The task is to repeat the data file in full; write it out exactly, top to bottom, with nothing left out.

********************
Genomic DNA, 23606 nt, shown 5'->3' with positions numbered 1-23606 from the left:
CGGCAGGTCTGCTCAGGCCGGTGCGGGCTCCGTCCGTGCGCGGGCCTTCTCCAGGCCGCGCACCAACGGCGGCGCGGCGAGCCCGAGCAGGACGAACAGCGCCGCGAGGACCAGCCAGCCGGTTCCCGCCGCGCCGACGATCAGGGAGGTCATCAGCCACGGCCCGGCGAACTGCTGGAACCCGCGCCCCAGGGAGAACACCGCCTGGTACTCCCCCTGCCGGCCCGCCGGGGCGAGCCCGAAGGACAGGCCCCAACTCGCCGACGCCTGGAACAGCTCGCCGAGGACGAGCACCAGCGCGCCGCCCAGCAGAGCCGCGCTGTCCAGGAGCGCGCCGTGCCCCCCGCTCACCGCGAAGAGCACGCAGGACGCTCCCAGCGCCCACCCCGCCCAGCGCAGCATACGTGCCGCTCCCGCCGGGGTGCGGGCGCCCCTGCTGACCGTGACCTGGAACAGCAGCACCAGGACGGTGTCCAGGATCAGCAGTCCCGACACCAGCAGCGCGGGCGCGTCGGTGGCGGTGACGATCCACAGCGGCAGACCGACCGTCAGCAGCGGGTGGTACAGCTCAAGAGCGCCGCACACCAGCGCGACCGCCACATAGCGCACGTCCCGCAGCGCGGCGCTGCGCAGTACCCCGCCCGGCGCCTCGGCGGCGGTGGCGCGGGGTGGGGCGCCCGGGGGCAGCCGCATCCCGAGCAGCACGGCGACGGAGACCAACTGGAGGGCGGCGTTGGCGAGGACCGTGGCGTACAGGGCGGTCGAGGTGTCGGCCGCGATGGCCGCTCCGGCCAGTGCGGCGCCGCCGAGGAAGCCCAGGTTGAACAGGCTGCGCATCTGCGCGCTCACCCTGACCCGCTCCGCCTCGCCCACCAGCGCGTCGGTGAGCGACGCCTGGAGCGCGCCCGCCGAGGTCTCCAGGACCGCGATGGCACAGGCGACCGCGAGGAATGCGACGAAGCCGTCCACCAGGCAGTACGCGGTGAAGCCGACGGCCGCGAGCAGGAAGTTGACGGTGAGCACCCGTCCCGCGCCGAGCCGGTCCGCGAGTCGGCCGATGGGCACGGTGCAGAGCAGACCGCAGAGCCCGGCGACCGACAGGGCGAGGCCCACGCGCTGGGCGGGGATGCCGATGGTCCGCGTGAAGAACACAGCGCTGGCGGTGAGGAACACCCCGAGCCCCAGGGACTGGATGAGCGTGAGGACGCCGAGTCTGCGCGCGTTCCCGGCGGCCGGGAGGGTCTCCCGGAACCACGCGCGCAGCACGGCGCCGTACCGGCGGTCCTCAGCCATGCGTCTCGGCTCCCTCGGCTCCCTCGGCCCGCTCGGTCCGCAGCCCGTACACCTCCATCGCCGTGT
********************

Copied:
Genomic DNA, 23606 nt, shown 5'->3' with positions numbered 1-23606 from the left:
CGGCAGGTCTGCTCAGGCCGGTGCGGGCTCCGTCCGTGCGCGGGCCTTCTCCAGGCCGCGCACCAACGGCGGCGCGGCGAGCCCGAGCAGGACGAACAGCGCCGCGAGGACCAGCCAGCCGGTTCCCGCCGCGCCGACGATCAGGGAGGTCATCAGCCACGGCCCGGCGAACTGCTGGAACCCGCGCCCCAGGGAGAACACCGCCTGGTACTCCCCCTGCCGGCCCGCCGGGGCGAGCCCGAAGGACAGGCCCCAACTCGCCGACGCCTGGAACAGCTCGCCGAGGACGAGCACCAGCGCGCCGCCCAGCAGAGCCGCGCTGTCCAGGAGCGCGCCGTGCCCCCCGCTCACCGCGAAGAGCACGCAGGACGCTCCCAGCGCCCACCCCGCCCAGCGCAGCATACGTGCCGCTCCCGCCGGGGTGCGGGCGCCCCTGCTGACCGTGACCTGGAACAGCAGCACCAGGACGGTGTCCAGGATCAGCAGTCCCGACACCAGCAGCGCGGGCGCGTCGGTGGCGGTGACGATCCACAGCGGCAGACCGACCGTCAGCAGCGGGTGGTACAGCTCAAGAGCGCCGCACACCAGCGCGACCGCCACATAGCGCACGTCCCGCAGCGCGGCGCTGCGCAGTACCCCGCCCGGCGCCTCGGCGGCGGTGGCGCGGGGTGGGGCGCCCGGGGGCAGCCGCATCCCGAGCAGCACGGCGACGGAGACCAACTGGAGGGCGGCGTTGGCGAGGACCGTGGCGTACAGGGCGGTCGAGGTGTCGGCCGCGATGGCCGCTCCGGCCAGTGCGGCGCCGCCGAGGAAGCCCAGGTTGAACAGGCTGCGCATCTGCGCGCTCACCCTGACCCGCTCCGCCTCGCCCACCAGCGCGTCGGTGAGCGACGCCTGGAGCGCGCCCGCCGAGGTCTCCAGGACCGCGATGGCACAGGCGACCGCGAGGAATGCGACGAAGCCGTCCACCAGGCAGTACGCGGTGAAGCCGACGGCCGCGAGCAGGAAGTTGACGGTGAGCACCCGTCCCGCGCCGAGCCGGTCCGCGAGTCGGCCGATGGGCACGGTGCAGAGCAGACCGCAGAGCCCGGCGACCGACAGGGCGAGGCCCACGCGCTGGGCGGGGATGCCGATGGTCCGCGTGAAGAACACAGCGCTGGCGGTGAGGAACACCCCGAGCCCCAGGGACTGGATGAGCGTGAGGACGCCGAGTCTGCGCGCGTTCCCGGCGGCCGGGAGGGTCTCCCGGAACCACGCGCGCAGCACGGCGCCGTACCGGCGGTCCTCAGCCATGCGTCTCGGCTCCCTCGGCTCCCTCGGCCCGCTCGGTCCGCAGCCCGTACACCTCCATCGCCGTGT